Monday, October 14, 2013

Steamy New Orleans Prawns

You will have to be enthralled by my brilliant narrative because, once again, I forgot to take pictures. I was so caught up in the process and then even more focused on eating the result, that the plate was empty before I remembered I should have had a camera out.

In a "celebration" of past Daring Cooks and Daring Bakers challenges, Lisa challenged all of us to search through the Daring Kitchen archives and pick any one we'd like! The REAL challenge was picking which delicious recipe(s) to try! I chose a challenge from July 2012 - Cooking "En Papillote" from Sarah of All Our Fingers in the Pie. The challenge was to cook in parchment and learn a new process.

I've missed most of the challenges lately, due to some health issues, but I really enjoyed this one. We regularly have Cajun prawns I prepare in a cast-iron skillet on the cooktop, so the flavors were similar but the process was new. The prawns marinated for 30 minutes in a spicy blend of Worcestershire, lemon, melted butter, rosemary, thyme, red pepper, black pepper, Tabasco, and garlic. I, of course, upped the pepper and Tabasco because we like it hot.

After marinating, the prawns and marinade are enclosed in parchment, which is supposed to be pleated to close. I was not adept at this at all and the liquid was soaking the parchment and leaking out. When the pleats failed, I resorted to stapling the parchment closed. Not pretty - but effective.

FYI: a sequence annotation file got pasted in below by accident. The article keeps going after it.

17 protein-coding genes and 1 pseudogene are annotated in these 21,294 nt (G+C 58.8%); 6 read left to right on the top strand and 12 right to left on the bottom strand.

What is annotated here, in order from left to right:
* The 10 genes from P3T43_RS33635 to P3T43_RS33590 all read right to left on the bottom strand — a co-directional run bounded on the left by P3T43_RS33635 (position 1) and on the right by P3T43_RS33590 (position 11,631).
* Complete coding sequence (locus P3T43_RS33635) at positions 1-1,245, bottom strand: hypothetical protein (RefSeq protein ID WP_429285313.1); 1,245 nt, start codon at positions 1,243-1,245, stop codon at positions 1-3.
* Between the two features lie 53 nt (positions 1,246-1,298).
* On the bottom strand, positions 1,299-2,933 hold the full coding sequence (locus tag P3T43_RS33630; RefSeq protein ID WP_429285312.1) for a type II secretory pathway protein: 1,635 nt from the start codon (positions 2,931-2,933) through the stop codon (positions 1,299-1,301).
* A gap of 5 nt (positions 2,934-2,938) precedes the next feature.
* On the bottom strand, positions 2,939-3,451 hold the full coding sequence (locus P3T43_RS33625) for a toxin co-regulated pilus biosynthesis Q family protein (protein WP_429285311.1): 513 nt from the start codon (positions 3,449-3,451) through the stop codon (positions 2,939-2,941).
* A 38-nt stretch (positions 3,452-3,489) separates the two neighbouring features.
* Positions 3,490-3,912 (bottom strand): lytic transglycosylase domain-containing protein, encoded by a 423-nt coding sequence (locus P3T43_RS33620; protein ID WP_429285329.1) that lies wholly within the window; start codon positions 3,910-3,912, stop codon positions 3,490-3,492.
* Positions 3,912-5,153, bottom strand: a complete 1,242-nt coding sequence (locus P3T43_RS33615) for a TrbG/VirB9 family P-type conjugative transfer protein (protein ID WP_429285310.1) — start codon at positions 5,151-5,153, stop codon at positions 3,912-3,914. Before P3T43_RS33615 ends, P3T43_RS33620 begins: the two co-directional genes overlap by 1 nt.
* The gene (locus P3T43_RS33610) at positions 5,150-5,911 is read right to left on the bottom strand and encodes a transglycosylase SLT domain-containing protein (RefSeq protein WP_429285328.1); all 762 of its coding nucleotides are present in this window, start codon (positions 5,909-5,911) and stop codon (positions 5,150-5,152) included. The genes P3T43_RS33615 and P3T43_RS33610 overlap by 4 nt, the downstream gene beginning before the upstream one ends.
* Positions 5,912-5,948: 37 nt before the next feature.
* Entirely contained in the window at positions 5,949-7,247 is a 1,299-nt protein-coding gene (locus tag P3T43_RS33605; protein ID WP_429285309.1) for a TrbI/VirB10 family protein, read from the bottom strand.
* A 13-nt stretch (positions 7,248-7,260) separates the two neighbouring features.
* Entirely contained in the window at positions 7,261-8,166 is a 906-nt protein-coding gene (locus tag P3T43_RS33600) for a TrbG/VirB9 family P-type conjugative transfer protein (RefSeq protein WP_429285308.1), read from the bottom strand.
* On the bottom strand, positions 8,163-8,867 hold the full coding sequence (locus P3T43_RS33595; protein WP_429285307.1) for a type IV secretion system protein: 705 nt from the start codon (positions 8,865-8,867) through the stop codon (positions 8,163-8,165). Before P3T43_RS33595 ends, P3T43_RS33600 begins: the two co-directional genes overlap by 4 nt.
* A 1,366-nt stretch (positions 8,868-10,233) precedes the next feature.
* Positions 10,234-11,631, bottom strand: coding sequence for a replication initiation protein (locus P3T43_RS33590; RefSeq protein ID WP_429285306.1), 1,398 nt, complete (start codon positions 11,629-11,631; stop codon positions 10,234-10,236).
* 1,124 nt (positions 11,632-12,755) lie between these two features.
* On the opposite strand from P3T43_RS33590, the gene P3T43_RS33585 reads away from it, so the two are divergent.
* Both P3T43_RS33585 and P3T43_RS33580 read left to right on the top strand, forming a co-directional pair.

The prawns cooked for 20 minutes in a 425 degree oven. It was disconcerting not to be able to assess the process to decide if the prawns needed less time, but there is really no way to do that. The parchment is full of steam and if you breach the wrap somehow, you also destroy the cooking vehicle. I probably would shorten the cooking time a bit - maybe 5 minutes - if I did this again.

The outcome, however, was quite tasty and spicy. I let the prawns rest for a few minutes to release the steam and then opened the packages and plated the prawns and marinade. We had a celery, date, almond salad with a lemony dressing and shaved Parmesan cheese. The cooler celery was a nice offset to the spicy prawns.

I'm looking forward to the next challenge, which I guarantee will have photos!

Tuesday, May 14, 2013

It's a Wrap!

I'm returning to Daring Cooks after quite a hiatus. 2011 and 2012 were full of time-consuming diversions, some welcome, some not so much. A move after 30+ years in the same house, surgery, my daughter's wedding, the loss of my mother - life happens.

All is fine now and I'm looking forward to cooking adventures.  

Our lovely Monkey Queen of Don’t Make Me Call My Flying Monkeys, was our May Daring Cooks’ hostess and she challenged us to dive into the world of en Croute! We were encouraged to make Beef Wellington, Stuffed Mushroom en Croute and to bring our kids into the challenge by encouraging them to create their own en Croute recipes!

I decided to be a bit creative and go in my own direction for this challenge. It's halibut season in the Pacific Northwest and the halibut is outstanding. To take advantage of fresh fish, I decided to wrap filets in egg roll wrappers. I'm not sure egg roll wrappers are exactly a pastry, but I think the general goal of enclosing the food in a crust of some kind is met.

The ingredients assembled.

I sauteed some mushrooms, gathered some dill sprigs and seasoned the halibut lightly. Mushrooms first, then dill, then halibut.

Getting ready to seal the egg roll wrappers.

I used water to seal the wrappers. I lightly moistened each side of the bottom wrapper and then topped it off.

Sealing and folding the wrappers.